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Are you watching closely? Turns out, the new take on the gold, silver and bronze medals is more than just a funky new shape. In an effort to reduce electronic waste, each medal was made with a tiny bit of the more than 140,000 tons of e-waste that otherwise would have been sent to Canadian landfills. And that’s not the only eco-friendly thing about the 2010 winter games.
The Olympic Village in Vancouver has received LEED certification. According to The Vancouver Sun, “The athletes’ village in Vancouver’s southeast False Creek can now be called the greenest community in the North America – possibly the world – Mayor Gregor Robertson said Tuesday morning, as he announced the entire neighbourhood had received a certification from the U.S. Green Building Council.”
Yesterday, “Platinum certification was awarded to the $1-billion, 32-hectare South East False Creek neighbourhood development project based on a variety of factors including its proximity to the downtown core, affordable housing, green buildings and habitat restoration. The Olympic Village is the second development in the world to receive Platinum certification.”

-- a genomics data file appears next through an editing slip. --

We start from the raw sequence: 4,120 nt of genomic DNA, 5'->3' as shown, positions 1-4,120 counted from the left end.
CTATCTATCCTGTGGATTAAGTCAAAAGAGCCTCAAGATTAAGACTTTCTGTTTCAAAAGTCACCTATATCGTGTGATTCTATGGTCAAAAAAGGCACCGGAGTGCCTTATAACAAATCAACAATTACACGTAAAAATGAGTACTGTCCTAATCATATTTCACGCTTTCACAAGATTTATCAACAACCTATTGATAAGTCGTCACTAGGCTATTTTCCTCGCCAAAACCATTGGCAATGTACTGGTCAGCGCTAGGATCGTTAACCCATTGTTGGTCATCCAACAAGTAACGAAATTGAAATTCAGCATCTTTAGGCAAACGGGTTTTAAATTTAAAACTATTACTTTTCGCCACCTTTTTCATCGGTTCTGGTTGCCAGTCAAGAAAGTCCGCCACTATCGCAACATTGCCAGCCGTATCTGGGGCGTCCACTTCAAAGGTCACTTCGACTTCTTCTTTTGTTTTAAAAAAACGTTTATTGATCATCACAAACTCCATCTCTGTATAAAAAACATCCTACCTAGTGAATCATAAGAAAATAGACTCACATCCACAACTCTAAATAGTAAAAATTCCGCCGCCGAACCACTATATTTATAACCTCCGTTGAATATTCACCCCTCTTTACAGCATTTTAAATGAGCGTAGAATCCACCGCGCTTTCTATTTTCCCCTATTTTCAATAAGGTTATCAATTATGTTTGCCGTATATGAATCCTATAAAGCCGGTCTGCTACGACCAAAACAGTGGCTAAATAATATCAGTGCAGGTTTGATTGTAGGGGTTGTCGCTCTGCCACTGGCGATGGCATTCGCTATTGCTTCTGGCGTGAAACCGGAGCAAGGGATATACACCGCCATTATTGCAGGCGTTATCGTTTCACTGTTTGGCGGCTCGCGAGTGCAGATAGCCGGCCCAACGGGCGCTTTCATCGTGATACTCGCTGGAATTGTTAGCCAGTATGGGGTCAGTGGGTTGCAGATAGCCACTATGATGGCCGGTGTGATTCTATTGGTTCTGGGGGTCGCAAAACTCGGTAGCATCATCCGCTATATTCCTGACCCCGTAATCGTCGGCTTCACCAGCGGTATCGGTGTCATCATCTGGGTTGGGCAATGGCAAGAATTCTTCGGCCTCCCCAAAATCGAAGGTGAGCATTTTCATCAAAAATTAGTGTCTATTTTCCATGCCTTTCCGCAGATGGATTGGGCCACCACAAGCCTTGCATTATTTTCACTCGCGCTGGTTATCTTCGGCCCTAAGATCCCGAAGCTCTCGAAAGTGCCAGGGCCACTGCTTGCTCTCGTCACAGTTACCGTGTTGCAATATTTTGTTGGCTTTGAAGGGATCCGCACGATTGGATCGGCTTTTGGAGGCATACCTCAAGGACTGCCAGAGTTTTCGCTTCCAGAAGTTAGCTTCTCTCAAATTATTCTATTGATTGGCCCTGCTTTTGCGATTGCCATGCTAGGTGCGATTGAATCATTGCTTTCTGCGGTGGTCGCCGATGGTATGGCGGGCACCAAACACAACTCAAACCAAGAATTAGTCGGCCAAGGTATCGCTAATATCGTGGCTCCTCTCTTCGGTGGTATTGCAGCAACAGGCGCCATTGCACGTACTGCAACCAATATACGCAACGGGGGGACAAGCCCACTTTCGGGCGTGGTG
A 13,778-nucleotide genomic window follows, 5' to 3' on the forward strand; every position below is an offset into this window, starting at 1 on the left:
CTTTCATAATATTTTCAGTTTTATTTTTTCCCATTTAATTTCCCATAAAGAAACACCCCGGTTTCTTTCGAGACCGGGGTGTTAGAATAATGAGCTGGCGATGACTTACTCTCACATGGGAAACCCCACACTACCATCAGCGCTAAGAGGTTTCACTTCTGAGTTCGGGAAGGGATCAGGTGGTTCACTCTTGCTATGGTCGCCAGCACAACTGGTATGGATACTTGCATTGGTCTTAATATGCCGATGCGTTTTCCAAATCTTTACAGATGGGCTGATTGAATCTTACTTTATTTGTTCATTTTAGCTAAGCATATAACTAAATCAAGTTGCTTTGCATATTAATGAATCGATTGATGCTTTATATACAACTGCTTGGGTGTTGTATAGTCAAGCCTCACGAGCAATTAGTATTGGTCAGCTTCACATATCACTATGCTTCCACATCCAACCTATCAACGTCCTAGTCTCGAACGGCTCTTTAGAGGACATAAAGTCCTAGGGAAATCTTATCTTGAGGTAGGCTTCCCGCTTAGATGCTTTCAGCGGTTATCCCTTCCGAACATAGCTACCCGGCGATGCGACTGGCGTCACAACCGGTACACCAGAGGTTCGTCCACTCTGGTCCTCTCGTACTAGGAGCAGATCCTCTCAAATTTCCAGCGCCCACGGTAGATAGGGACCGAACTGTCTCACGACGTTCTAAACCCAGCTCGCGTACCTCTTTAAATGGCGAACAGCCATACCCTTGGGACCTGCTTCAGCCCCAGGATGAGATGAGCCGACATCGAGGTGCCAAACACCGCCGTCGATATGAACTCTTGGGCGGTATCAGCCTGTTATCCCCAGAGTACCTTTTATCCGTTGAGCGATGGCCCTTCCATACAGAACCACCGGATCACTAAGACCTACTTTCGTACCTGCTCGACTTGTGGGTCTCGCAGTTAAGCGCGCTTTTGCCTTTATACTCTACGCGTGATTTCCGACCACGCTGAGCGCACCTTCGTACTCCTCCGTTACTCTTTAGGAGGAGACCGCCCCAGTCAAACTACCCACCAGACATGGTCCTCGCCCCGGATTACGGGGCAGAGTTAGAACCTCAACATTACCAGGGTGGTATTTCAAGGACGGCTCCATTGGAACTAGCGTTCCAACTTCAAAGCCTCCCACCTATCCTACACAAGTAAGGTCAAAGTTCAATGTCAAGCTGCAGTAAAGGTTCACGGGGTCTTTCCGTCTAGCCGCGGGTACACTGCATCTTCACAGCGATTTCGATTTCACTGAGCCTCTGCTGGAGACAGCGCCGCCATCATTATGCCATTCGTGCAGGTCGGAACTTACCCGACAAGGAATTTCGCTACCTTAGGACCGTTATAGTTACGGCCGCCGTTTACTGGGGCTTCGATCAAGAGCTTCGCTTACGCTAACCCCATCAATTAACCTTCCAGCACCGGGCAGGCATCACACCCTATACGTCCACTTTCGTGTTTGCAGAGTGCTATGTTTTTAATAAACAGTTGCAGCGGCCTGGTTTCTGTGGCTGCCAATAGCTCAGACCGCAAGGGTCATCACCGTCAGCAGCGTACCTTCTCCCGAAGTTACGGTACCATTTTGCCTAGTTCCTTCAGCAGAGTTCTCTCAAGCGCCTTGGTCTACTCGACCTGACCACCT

Some of the examples of the design elements of the buildings throughout the athletes’ village are green roofs, cisterns to catch rainwater, passive solar design, upgraded insulation and windows as well as carpets and paint with low or no VOC.
When the announcement was made on Tuesday, USGBC chair Tim Cole called the athletes’ village a “remarkable example” of what is possible.
Lance Hosey, in his Op-Eco blog, looks over the sustainability claims by Olympic organizers that the Vancouver games are “the greenest games ever.” Supposedly, various forms of waste mitigation and energy efficiency will take down the games’ carbon output by 15 percent. But the land-grading methods used to make ski slopes at Whistler are among the most permanently destructive. And, of course, the organizers can’t help it if the air travel involved in bringing people to the games amounts to the annual belchings of 30,000 cars.